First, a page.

The Distrust of LBJ-Era Filmmaking

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“I’m not saying we wouldn’t get our hair mussed,” Buck admits while cycling through facts and figures about casualty rates in the event of a Russian tactical strike. This line—and many others in Kubrick’s masterpiece—have been invoked in recent weeks in the context of a very different sort of international catastrophe and its dubiously motivated overseers; this currency speaks to the timelessness of Dr. Strangelove’s vision even as everything in it is rigorously specific to the mid-’60s: the wryly sacrilegious use of Vera Lynn’s World War II standard “We’ll Meet Again,” a song dedicated to British soldiers leaving their loved ones, to soundtrack a mushroom cloud; the Playboy magazines strewn in the cockpit of the B-52 bomber; the political power vacuum in which the lack of a Kennedy-esque stalwart prefigures mutually assured destruction. But if Kennedy is Dr. Strangelove’s structuring absence, Scott’s jowly, Southern-fried shtick as General Turgidson manifests a weirdly prescient riff on LBJ, who’d shortly be advocating his own callous calculus during the onset and development of the Vietnam War.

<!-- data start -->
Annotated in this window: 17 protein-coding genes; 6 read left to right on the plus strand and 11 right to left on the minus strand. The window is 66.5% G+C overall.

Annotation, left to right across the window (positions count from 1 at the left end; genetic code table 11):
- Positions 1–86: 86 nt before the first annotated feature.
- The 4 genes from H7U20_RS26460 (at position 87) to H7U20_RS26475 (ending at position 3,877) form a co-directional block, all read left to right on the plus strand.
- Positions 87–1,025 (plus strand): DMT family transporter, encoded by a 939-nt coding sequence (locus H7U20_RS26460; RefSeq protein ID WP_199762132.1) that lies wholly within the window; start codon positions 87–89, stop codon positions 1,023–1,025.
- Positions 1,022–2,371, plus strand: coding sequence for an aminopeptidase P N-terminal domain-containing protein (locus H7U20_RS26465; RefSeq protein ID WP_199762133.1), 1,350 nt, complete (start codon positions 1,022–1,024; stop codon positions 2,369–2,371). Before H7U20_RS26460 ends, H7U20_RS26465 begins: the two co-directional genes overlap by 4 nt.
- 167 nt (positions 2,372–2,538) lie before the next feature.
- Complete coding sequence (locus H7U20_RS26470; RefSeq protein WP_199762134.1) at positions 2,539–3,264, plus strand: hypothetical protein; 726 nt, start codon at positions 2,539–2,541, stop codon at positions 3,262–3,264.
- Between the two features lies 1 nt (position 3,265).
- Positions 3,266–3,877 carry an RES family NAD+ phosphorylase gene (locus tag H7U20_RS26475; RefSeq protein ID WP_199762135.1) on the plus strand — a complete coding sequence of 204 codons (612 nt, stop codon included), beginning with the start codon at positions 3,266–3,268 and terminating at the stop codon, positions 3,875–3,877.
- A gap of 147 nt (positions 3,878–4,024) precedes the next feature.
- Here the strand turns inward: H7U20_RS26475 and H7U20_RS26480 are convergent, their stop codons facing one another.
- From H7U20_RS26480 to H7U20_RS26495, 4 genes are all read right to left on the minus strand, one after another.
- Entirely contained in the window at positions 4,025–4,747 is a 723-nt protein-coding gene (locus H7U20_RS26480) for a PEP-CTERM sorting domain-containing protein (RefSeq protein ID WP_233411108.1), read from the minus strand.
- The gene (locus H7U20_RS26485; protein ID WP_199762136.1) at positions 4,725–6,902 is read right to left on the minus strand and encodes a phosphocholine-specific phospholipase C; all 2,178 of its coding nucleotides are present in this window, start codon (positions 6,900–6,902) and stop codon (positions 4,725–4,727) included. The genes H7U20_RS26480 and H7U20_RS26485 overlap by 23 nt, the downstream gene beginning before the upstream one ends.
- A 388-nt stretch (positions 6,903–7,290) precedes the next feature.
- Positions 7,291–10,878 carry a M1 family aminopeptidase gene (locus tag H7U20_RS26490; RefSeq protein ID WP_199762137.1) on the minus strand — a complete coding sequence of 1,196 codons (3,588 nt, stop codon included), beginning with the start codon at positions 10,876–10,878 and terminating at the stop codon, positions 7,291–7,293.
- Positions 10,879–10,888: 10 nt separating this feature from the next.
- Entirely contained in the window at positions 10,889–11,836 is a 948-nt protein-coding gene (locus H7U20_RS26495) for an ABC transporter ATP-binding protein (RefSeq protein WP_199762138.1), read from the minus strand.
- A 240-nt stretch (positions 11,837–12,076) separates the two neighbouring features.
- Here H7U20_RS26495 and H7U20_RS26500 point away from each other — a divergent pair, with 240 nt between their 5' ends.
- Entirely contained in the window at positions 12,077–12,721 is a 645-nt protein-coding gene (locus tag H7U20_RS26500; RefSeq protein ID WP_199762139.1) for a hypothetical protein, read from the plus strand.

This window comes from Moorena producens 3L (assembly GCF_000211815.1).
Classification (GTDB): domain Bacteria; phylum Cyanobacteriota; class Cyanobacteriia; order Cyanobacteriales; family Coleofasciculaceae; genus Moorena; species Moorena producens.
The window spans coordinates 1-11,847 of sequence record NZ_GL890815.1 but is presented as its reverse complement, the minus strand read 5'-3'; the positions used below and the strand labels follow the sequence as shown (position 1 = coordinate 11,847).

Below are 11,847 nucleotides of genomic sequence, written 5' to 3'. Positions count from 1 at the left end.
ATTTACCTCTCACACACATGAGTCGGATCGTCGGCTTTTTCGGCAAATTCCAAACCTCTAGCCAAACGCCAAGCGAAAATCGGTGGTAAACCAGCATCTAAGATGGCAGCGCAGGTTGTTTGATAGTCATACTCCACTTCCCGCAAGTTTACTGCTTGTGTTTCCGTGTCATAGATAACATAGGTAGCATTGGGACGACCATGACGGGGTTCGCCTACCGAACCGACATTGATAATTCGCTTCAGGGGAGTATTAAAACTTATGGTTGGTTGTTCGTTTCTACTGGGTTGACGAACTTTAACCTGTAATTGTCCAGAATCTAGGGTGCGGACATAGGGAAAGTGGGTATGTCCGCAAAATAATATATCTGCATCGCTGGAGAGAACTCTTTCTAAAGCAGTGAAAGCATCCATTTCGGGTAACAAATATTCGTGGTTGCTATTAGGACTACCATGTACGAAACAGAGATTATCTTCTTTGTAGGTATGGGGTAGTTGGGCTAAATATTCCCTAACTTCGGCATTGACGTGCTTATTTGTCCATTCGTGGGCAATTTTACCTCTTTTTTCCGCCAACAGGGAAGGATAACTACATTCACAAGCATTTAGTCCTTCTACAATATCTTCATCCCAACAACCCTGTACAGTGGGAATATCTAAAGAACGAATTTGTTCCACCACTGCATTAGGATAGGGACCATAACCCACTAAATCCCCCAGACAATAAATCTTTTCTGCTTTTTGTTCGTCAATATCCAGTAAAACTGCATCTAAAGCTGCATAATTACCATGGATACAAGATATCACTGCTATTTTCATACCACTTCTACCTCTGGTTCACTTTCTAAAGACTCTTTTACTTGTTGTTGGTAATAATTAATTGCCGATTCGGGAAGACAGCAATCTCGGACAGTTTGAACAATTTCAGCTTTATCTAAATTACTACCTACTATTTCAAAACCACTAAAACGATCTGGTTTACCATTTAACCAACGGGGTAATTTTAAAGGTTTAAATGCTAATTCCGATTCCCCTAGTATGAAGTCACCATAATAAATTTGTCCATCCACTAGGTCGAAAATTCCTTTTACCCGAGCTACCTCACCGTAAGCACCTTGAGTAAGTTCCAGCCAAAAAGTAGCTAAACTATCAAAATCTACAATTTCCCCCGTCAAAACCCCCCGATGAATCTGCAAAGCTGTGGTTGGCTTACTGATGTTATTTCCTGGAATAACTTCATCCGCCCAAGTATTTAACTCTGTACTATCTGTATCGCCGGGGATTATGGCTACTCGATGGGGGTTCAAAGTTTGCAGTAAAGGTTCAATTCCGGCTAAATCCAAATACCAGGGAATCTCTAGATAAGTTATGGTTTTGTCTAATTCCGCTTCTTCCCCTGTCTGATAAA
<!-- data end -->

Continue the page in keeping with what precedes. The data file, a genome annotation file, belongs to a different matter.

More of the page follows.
‘Cool Hand Luke,’ ‘Strangelove,’ and the Distrust of LBJ-Era Filmmaking, Adam Nayman in The Ringer

Adam Driver On Marriage Story

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While Bobby, the never-married protagonist of “Company,” would seem at first blush to have little in common with the divorcing Charlie in “Marriage Story,” Driver found both men had a stubborn unwillingness to really confront themselves. When “Marriage Story” begins, Charlie’s wife, Nicole (Scarlett Johansson) has moved on and is moving out, but it takes Charlie ages to realize that things will never go back to normal, and that he is now shouldering a significant loss.

“He can’t name the thing, he can’t express it,” Driver said. “Only through an abstract way can he process it and grieve.”

Adam Driver Has Put Everything He’s Got On Screen, Kyle Buchanan in New York Times